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Entry to medical education in Ireland can occur in two ways: students can access it directly from secondary school (in which case it takes them 5 to 6 years to complete the programme) or after receiving a first bachelor degree (in which case the programme can be completed in 4 years).
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To become a doctor in Canada, a student can therefore expect 9 to 13 years of university education and post-graduate training, depending on the area of specialisation.
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In France, there is only one main category of nurses. Following the 2009 reform, nursing education has moved from vocational programmes to higher education (university) programmes, with a requirement for nurses to obtain a Bachelor degree to align these educational requirements with other European countries.
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New medical graduates then pursue their clinical specialty training (internship/residency), with the length of the training varying depending on the specialty. Overall, to become a doctor in the US, on average, a student can expect 10 to 16 years of higher education and post-graduate training.
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The Ministry of Health is responsible for post-graduate medical training and determining the number of positions available. Once registered with the Physicians Association, application for post-graduate training is possible. The funding for post-graduate training comes from the National Health Service budget.
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Entry to medical education in Italy follows the completion of high-school education and the grades obtained in a national exam, and it is subject to a numerus clausus (i.e., annual quota) set by the Ministry of Education, University and Research. It takes about six years for students to complete the first medical degree.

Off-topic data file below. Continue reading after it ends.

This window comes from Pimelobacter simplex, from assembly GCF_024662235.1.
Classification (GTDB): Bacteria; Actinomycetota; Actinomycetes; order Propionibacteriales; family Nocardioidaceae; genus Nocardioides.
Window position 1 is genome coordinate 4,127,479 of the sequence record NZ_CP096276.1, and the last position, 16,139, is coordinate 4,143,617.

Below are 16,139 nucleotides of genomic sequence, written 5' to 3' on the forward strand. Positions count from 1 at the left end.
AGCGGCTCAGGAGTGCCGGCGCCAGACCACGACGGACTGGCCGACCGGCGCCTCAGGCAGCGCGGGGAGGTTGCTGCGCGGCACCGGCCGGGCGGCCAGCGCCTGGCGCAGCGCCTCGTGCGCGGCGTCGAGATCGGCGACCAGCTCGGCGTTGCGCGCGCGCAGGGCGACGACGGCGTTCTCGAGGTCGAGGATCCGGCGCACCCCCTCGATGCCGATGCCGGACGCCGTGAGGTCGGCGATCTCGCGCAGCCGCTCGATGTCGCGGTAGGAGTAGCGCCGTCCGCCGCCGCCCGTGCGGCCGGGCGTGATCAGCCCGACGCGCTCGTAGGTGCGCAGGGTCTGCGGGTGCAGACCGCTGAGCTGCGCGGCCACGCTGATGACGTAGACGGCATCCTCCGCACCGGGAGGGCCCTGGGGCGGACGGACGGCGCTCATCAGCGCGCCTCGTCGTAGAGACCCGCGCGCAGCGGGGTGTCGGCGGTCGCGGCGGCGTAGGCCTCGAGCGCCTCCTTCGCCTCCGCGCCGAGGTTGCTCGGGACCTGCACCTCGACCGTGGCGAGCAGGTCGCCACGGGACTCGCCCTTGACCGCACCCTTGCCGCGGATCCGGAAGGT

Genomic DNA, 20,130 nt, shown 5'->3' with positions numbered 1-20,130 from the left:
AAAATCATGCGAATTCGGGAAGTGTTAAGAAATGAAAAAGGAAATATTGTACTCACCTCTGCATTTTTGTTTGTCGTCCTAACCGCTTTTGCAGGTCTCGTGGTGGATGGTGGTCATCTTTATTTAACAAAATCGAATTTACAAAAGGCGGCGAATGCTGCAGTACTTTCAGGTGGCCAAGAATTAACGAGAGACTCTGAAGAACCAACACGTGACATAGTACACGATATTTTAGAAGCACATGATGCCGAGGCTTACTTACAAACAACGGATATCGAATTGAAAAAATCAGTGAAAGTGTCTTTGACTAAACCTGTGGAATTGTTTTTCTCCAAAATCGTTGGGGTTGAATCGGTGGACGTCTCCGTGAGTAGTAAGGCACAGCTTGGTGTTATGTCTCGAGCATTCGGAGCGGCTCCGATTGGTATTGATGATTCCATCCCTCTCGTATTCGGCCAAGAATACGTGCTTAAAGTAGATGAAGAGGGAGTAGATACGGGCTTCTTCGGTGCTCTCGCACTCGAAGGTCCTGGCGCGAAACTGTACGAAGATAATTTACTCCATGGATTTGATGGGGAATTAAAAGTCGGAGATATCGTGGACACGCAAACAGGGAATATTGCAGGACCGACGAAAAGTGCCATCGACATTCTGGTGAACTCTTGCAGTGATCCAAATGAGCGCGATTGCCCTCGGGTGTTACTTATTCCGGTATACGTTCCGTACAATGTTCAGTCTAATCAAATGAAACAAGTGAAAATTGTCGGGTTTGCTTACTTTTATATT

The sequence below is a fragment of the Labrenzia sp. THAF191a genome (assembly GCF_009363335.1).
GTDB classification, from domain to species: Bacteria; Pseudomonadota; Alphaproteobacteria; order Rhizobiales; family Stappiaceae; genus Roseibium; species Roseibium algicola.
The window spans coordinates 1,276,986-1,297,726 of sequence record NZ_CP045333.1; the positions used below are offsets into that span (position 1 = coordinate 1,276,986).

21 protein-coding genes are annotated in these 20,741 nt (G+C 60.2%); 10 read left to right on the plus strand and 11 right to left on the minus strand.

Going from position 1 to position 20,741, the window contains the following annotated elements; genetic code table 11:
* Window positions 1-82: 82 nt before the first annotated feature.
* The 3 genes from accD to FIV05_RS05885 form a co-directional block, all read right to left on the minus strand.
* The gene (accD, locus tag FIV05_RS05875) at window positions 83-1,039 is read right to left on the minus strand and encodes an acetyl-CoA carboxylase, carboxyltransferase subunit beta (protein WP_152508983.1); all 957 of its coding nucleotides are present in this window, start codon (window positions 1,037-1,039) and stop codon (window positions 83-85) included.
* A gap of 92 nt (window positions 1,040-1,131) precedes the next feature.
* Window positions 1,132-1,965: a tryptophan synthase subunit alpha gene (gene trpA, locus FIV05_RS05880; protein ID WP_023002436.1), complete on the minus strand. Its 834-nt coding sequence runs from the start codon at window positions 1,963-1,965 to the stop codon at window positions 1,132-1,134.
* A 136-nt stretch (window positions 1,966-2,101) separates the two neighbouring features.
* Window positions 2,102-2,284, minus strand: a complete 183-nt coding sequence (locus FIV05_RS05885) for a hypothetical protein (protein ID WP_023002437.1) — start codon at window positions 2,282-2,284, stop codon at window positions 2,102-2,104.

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In the Slovak Republic, students can access medical education after having completed high school and having passed a university entrance examination. Since 2003, Slovakian medical schools are under the jurisdiction of the Ministry of Education, Science, Research and Sport, which also determines the financial resources available to them.
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In Germany, there are two main categories of nurses, first level and second level. A majority of first level nurses are trained through a 3-year vocational training programme involving hospital-based training, and these nurses can go on to pursue further education and training to specialise within the hospital setting.
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There are 37 faculties of medicine in Germany offering medical education, including a private university. Admission to medical studies remains highly competitive. In 2011, 37,400 students applied but only 9,432 students were admitted (roughly one out of four).
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In Italy, there are two main categories of nurses requiring a university bachelor’s degree: Registered Nurses (RN) and Registered Paediatric Nurses (RPN). Once a Registered Nurse or a RPN, nurses can pursue further education in the form of a Master’s or Doctoral degree, which is more oriented towards an academic career.